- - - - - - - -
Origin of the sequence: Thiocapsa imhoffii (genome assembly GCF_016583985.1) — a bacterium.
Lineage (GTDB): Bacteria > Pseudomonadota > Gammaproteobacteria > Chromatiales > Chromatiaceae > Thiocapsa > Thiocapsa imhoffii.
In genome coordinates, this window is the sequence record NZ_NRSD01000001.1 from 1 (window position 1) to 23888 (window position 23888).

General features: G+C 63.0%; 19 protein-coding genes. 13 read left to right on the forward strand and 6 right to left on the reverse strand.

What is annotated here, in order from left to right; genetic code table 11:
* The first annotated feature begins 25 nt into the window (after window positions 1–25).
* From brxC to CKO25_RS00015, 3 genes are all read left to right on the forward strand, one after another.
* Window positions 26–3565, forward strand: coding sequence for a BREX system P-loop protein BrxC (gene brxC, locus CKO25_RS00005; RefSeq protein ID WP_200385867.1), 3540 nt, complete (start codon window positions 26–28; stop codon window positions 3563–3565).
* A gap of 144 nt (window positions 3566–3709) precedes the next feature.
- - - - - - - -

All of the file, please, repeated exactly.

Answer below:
Origin of the sequence: Thiocapsa imhoffii (genome assembly GCF_016583985.1) — a bacterium.
Lineage (GTDB): Bacteria > Pseudomonadota > Gammaproteobacteria > Chromatiales > Chromatiaceae > Thiocapsa > Thiocapsa imhoffii.
In genome coordinates, this window is the sequence record NZ_NRSD01000001.1 from 1 (window position 1) to 23888 (window position 23888).

General features: G+C 63.0%; 19 protein-coding genes. 13 read left to right on the forward strand and 6 right to left on the reverse strand.

What is annotated here, in order from left to right; genetic code table 11:
* The first annotated feature begins 25 nt into the window (after window positions 1–25).
* From brxC to CKO25_RS00015, 3 genes are all read left to right on the forward strand, one after another.
* Window positions 26–3565, forward strand: coding sequence for a BREX system P-loop protein BrxC (gene brxC, locus CKO25_RS00005; RefSeq protein ID WP_200385867.1), 3540 nt, complete (start codon window positions 26–28; stop codon window positions 3563–3565).
* A gap of 144 nt (window positions 3566–3709) precedes the next feature.